Though they have marched down Constitution Avenue each January for the past 50 years, abortion protesters at this year's national March for Life will encounter something new: a detour.
This year, instead of walking straight to the Supreme Court, protesters will turn and walk past the U.S. Capitol Building, before ending up between the Capitol and the Supreme Court. The route modification is a nod to the fact that Congress is the new venue for the battle over abortion since the Supreme Court overturned Roe v. Wade in June with the Dobbs v. Jackson Women's Health Organization decision.
"That is sending a very clear message to members of Congress that there's still a need for a federal role to protect unborn children and their mothers from abortion," Marilyn Musgrave, vice president of government affairs at the anti-abortion group Susan B. Anthony Pro-Life America told The Washington Post. Musgrave is also a former member of Congress.
Friday will be the first March for Life since the Supreme Court reversed Roe v. Wade and sent the question of abortion back to the states. Establishing a national limit on abortion is one of the new post-Roe goals for march organizers and other anti-abortion leaders, who are urging the new Republican House majority to pass legislation restricting the controversial procedure.
However, such legislation would stand little chance of being adopted by the Democrat-controlled Senate.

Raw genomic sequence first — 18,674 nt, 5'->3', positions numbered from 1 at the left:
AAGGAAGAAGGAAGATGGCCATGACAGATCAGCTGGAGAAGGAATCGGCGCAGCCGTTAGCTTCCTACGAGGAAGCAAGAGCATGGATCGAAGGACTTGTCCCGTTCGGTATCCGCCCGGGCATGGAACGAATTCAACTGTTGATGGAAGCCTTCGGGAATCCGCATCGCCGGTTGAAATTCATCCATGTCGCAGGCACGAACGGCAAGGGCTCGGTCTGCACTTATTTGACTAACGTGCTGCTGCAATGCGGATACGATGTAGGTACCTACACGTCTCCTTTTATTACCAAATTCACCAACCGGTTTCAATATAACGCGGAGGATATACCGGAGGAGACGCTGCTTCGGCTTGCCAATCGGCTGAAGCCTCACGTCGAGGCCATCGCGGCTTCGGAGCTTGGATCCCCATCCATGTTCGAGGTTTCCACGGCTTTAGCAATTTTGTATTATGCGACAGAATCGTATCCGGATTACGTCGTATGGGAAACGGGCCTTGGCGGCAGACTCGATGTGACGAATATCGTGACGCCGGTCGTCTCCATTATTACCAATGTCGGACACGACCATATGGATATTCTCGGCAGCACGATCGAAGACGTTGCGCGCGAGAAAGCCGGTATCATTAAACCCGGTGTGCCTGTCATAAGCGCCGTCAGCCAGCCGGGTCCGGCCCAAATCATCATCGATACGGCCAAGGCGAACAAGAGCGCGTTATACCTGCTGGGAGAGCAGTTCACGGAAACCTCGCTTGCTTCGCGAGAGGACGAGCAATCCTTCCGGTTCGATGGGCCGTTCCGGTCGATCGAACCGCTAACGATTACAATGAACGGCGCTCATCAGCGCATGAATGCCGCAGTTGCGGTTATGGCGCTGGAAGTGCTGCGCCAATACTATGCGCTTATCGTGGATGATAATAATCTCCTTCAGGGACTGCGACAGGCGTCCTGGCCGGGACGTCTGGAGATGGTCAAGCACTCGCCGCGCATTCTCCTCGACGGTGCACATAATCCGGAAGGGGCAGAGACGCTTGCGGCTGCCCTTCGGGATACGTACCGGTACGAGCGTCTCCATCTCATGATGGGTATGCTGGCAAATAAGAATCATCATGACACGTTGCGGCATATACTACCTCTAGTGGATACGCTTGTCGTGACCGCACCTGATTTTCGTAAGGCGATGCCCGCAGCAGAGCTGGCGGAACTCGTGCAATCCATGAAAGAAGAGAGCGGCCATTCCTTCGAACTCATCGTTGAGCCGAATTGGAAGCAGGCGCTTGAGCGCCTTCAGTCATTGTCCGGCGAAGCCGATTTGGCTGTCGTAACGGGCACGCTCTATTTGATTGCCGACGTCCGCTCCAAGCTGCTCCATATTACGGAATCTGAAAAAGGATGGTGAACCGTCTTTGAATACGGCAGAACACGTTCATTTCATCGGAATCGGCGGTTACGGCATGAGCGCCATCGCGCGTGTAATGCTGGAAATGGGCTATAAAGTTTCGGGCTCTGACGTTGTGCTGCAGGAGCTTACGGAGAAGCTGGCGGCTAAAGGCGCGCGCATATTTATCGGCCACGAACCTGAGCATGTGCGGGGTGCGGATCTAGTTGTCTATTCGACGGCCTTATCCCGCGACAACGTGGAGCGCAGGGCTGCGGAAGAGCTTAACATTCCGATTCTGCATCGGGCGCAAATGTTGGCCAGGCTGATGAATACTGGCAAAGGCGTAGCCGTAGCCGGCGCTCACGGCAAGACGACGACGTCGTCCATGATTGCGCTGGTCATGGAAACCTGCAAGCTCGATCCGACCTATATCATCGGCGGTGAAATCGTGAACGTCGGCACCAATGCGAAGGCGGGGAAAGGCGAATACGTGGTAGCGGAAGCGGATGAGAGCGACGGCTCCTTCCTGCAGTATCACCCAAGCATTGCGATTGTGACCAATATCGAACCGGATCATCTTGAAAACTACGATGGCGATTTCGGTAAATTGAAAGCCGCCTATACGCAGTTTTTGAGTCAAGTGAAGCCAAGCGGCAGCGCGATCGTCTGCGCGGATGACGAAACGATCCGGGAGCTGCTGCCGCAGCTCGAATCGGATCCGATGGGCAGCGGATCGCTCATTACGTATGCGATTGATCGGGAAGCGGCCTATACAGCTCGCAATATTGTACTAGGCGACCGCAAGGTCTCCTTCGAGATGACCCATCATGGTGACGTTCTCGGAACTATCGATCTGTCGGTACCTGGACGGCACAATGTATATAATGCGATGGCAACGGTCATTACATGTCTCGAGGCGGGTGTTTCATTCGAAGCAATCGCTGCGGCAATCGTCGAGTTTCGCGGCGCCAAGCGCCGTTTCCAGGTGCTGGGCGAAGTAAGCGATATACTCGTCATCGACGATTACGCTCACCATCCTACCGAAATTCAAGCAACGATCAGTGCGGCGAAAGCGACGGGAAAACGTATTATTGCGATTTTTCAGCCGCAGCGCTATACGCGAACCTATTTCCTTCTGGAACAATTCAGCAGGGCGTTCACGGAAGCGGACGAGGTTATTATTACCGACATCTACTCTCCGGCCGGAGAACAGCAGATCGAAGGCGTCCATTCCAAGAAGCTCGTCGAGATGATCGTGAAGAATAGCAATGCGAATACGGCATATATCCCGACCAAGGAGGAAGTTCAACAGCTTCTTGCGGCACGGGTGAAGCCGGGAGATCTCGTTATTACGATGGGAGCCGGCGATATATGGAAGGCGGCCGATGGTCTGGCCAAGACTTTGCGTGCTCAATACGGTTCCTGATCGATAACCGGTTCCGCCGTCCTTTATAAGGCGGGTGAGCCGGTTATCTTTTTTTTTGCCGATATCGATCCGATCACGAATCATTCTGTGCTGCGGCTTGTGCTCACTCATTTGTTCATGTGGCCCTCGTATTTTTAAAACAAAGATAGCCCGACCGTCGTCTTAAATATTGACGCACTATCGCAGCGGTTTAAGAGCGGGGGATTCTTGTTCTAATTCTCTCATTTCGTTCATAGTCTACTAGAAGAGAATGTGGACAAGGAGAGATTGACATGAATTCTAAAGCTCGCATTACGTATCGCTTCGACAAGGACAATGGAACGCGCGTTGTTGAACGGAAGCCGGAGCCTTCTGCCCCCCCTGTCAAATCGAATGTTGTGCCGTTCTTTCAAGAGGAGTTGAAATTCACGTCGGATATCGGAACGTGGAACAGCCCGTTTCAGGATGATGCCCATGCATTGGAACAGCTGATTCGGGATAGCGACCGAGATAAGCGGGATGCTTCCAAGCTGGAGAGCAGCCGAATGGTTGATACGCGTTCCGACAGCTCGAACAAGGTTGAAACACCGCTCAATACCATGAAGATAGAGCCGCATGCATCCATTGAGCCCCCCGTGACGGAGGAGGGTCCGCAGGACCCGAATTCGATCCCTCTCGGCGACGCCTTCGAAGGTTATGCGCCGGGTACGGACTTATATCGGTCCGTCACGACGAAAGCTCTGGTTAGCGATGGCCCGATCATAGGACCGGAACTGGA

Generally taking place on or around the anniversary of the Supreme Court's Roe v. Wade ruling in late January, the national March for Life began in 1974. This year's theme will focus on the pro-life movement's next steps in post-Roe America, according to the organization.
"This year will be a somber reminder of the millions of lives lost to abortion in the past 50 years, but also a celebration of how far we have come and where we as a movement need to focus our effort as we enter this new era in our quest to protect life," Jeanne Mancini, president of the March for Life Education and Defense Fund, said in a statement.
In speaking to the Post, Mancini emphasized the role of the states and the federal government, and detailed plans to expand the organization's rallies to state capitals this year and to have marches in all 50 states in the next five to seven years.
"We will March for Life until the day that abortion is unthinkable," the group tweeted Saturday.
Anti-abortion leaders want to present a united front as they mark the moment, but there are divisions among Republicans, state and congressional lawmakers, and those within the movement on the way forward. The tension is expected to boil over onto the public stage as state and federal legislative sessions get into full swing this year.
Movement leaders maintain they're in agreement about the goal of preventing as many abortions as possible, but some admit there's some discord.
"By and large, there is unity within the pro-life movement," Mancini told the Post. She added there is "a little bit of difference" around the extent of federal abortion limits but said "that's fair for us to work that through as a movement."
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